Shakespeare's Myths

Medea, also Medee


Related Entries
 Absyrtus, Jason



Medea, daughter of Aeetes, king of Colchis, falls in love with Jason, a prince sent by his uncle Pelias to gain her kingdom’s greatest treasure, the Golden Fleece. She warns him that he will not attain it without her help, because of the supernatural obstacles which guard it. He swears love to her, and she gives him the potions, amulets and charms necessary to defeat the dragon, fire-breathing bulls and earth-born soldiers that guard the Fleece. The Fleece won, Jason and Medea steal away from Colchis. In the most popular version of the story, Medea takes her young brother Absyrtus with them, and when her father sets off in pursuit, she dismembers the child and scatters his limbs to distract the King. Back in Iolcos, Jason asks Medea to use her magic to rejuvenate his aging father, Aeson. She does so successfully, and then promises similar benefits to Jason’s tyrannical uncle Pelias. However, she deliberately neglects to prepare the potions correctly, and orders his daughters to stab him, so that the potion may enter his system: as a result of her deception, Pelias dies. Pursued by his son Acastus, Jason and Medea flee to Corinth, where they live for some years under the protection of King Creon. Eventually, Jason abandons Medea to marry Glauce, Creon’s daughter (also known as Creusa). Furious, Medea murders Glauce (usually by sending her a poisoned robe); and embracing his daughter, Creon is also killed. Jason sets off in pursuit of Medea, but she kills their two young sons and escapes—in the tragedies of Euripides and Seneca, by taking advantage of her divine origins (she is the granddaughter of Apollo) and summoning a dragon-drawn chariot. In the versions of the story that continue beyond this point, she often seeks sanctuary with King Ageus (or sometimes with Hercules). Having married Ageus, she is driven out of Crete after an unsuccessful plot to poison his son Theseus: this story is mentioned by Ovid (Metamorphoses VII) and Plutarch (Life of Theseus). Finally, she is sometimes described as reconciling with Jason and working to repair the rifts she has created, by restoring her father to the throne and helping him, and/or her father-in-law Aeson, to win more kingdoms.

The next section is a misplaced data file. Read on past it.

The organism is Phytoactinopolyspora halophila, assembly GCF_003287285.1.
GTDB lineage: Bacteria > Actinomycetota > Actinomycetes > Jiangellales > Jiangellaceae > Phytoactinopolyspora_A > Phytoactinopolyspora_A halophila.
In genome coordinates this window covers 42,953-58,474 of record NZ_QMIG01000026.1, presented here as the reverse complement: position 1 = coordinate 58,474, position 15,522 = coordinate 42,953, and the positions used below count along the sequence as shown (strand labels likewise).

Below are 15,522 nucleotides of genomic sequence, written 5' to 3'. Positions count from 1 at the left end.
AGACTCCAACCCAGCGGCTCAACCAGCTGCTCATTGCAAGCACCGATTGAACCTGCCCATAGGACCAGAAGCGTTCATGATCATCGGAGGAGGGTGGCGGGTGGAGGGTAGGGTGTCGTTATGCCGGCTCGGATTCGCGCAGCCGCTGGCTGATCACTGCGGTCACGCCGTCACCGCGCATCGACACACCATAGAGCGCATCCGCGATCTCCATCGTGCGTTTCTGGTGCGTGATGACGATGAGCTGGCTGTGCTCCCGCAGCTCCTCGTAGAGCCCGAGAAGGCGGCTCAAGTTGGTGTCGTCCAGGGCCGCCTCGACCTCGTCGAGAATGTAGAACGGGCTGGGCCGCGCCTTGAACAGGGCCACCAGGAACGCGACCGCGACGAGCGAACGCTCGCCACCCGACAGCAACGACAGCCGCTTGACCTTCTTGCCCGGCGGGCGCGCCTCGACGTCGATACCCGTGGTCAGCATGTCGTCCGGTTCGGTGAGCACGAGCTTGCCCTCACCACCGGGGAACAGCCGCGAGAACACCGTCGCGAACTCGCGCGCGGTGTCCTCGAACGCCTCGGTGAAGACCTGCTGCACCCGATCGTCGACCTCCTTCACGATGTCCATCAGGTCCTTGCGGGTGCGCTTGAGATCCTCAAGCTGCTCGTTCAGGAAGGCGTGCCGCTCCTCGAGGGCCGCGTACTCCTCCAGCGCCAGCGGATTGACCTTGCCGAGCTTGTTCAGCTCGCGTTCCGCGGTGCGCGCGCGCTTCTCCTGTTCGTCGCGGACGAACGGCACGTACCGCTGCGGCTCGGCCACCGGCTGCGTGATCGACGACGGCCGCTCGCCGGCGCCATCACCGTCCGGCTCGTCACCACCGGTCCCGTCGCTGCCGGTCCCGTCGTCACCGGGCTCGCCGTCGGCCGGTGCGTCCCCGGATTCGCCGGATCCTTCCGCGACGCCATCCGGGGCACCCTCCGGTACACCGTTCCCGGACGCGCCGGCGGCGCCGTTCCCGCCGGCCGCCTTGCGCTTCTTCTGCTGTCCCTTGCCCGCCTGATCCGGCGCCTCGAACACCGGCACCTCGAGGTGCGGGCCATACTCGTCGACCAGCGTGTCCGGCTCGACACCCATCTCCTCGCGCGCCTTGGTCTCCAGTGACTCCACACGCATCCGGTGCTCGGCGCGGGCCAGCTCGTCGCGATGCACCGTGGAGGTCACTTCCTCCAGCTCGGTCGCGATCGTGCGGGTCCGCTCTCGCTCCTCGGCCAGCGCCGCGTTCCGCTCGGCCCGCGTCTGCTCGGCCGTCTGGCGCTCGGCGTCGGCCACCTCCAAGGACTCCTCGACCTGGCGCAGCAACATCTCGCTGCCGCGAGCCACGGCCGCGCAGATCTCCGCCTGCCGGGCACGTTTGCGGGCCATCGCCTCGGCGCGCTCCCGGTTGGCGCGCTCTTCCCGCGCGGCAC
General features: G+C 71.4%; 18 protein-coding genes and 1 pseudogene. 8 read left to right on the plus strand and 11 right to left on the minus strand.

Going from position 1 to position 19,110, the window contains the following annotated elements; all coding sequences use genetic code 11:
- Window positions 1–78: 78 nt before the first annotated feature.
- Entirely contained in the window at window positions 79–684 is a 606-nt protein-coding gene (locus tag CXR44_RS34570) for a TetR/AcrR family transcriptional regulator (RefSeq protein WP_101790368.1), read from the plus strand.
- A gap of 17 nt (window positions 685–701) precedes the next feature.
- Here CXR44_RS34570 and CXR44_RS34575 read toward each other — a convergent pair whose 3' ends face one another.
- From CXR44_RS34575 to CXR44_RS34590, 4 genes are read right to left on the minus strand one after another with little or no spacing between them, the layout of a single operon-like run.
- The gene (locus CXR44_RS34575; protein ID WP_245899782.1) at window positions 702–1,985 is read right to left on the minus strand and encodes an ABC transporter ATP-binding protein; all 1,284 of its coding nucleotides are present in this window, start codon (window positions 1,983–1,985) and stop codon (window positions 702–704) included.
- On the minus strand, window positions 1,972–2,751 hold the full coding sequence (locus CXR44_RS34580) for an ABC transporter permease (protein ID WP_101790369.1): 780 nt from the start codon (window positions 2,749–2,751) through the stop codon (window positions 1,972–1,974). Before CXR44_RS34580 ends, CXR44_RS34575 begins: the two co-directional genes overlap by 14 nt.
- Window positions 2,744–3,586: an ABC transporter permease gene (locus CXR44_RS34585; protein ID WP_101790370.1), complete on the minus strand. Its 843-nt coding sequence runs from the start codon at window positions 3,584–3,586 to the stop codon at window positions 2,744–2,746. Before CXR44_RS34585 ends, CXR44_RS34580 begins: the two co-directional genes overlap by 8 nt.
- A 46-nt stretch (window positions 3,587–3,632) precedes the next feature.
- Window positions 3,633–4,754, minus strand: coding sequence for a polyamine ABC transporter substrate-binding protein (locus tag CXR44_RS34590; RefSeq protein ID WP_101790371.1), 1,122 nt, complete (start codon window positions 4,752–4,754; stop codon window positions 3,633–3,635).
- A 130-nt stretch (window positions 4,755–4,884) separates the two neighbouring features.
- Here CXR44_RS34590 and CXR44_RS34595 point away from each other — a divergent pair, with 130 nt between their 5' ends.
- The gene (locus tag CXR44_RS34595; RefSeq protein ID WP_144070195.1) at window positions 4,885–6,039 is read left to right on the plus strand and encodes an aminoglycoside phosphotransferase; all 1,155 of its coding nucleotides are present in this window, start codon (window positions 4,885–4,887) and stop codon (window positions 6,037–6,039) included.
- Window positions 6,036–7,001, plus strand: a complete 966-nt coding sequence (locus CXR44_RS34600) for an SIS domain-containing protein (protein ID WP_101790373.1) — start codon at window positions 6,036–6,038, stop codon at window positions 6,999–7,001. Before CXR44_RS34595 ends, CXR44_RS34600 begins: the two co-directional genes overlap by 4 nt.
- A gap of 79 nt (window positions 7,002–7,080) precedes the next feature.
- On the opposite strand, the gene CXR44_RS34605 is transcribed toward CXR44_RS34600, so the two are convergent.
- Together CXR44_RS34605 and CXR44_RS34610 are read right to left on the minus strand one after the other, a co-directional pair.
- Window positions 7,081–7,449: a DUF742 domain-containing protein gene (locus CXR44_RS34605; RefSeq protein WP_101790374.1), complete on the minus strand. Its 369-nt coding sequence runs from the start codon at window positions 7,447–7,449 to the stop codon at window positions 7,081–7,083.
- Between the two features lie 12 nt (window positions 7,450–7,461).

How to cite

Katherine Heavey. “Medea.”  2014.  In A Dictionary of Shakespeare's Classical Mythology

(2009-), ed. Yves Peyré.

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